The managing company, Hutchsion has also succeeded in removing some substantial impediments to healthy activity at Felixstowe. An Air Quality Management Order was applied to the port by Suffolk Council in 2009, however, was lifted in 2017. Improvement in air quality has come from investment in cleaner technologies which have also driven efficiency savings throughout the port.  The benefit to organisations using the port is threefold:

  • Direct and third-party employees are less exposed to air hazards, resulting in a healthier workforce
  • Innovations in container management have improved cost-per-container charges, giving a better return on each container’s passage through the port
  • The effect of road vehicle activity on the local environment and public health will be reduced, offering the port a greater range of alternative activities such as leisure and tourism.

Felixstowe port conflicts

However, it’s not all plain sailing for the freight port. A 120-hectare business park, planned for farmland near the port, has been given the go-ahead despite strong local objections. The new park, between Trimley St Martin and Kirton, is designed to reduce pressure on storage and distribution which the port says is intensifying although one local parish council believes this necessary development could better be sited closer to the port in areas currently underdeveloped by the port authority.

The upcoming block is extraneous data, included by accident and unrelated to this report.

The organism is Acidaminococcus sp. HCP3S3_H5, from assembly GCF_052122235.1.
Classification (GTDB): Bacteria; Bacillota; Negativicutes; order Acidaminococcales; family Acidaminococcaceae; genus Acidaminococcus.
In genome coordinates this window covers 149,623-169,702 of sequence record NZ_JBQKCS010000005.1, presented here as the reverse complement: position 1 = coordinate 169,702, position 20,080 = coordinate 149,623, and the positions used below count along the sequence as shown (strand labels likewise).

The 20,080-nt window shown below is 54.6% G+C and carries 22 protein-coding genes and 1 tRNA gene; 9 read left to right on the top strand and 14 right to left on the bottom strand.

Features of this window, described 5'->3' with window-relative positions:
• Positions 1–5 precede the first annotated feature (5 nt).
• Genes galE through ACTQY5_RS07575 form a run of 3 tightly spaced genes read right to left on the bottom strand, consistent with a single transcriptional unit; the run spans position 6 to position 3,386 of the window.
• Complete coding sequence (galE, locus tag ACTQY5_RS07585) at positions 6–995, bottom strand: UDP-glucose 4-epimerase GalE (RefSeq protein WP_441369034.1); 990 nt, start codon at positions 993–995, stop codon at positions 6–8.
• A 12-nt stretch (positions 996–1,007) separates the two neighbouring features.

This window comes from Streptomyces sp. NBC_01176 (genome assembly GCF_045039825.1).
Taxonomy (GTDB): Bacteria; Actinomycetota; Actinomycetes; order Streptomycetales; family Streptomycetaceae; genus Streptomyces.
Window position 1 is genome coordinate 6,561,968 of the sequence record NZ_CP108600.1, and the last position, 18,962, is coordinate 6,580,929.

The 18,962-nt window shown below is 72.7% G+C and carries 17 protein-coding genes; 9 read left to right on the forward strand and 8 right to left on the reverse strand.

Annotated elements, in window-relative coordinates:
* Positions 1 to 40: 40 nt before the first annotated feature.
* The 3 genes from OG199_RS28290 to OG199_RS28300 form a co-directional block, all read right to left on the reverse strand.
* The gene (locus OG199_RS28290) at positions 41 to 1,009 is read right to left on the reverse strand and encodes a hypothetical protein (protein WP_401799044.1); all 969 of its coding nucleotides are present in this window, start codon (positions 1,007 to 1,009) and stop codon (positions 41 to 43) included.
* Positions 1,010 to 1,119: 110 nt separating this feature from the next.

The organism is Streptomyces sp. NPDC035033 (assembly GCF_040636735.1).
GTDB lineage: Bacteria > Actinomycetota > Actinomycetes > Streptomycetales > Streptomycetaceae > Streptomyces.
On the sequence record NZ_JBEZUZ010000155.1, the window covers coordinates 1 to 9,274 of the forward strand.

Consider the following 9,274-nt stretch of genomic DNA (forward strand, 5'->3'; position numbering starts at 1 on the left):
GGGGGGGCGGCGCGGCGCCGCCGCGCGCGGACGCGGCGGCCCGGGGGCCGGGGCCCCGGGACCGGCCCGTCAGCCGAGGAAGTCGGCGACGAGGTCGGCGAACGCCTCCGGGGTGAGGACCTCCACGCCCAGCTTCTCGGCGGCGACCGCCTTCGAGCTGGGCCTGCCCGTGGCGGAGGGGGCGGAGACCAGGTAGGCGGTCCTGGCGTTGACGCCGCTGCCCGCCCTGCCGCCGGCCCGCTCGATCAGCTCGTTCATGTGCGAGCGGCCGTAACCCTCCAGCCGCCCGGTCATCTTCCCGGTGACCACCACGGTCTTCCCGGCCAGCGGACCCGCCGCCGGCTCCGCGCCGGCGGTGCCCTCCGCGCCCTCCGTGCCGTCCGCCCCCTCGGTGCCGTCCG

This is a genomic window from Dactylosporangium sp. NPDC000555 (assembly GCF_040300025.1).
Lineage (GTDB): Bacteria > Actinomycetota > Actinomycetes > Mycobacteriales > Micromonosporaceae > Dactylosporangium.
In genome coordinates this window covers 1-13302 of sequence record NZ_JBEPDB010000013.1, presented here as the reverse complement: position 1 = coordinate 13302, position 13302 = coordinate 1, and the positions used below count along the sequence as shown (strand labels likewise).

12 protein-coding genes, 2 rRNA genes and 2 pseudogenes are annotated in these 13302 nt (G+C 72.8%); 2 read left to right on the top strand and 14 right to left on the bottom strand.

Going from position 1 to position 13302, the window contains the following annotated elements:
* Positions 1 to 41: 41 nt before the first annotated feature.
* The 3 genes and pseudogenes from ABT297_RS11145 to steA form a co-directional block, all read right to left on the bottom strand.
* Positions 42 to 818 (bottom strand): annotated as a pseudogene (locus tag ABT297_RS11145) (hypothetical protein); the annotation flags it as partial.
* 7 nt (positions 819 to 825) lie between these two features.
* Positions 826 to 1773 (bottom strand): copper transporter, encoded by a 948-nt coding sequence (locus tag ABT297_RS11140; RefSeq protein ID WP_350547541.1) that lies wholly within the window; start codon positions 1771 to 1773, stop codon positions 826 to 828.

The current usage predictions suggest that around 3,000 lorries, mainly HGV, and 600 cars will visit the business park daily and the park will contain 10,000 spare metres of distribution space, including a haulage park and container storage facilities. Road hauliers claim that a secure haulage park is vital to the development of high-quality container transport through the port and point out that driver safety is currently being compromised by offsite parking facilities that do not guarantee hauliers safe, clean and comfortable spaces in which to spend their required non-driving hours.

Value-added developments at Felixstowe

One area where there is no dispute is the increased investment in automated facilities. From computer-led cranes handling container movements from quay to warehouse space, through to semi-automated pick and distribution services allowing companies to complete an import-to-end-customer activity from within the port itself, value-added activities are becoming a major differentiator of international port choice.

Shipping container transport, which can have narrow profit margins and tight deadlines, often seeks value-added facilities close to arrival ports, to ensure that maximum benefit is gained from local activity without adding cost for transport or increasing risk by seeking a value-added activity that includes movement of goods which always adds to both insurance and logistical overheads. The new business park at Felixstowe is expected to offer both a returns facility and value-added branded packaging and onward transmission systems which will benefit smaller shippers through the provision of previously in-house services directly at the port of arrival.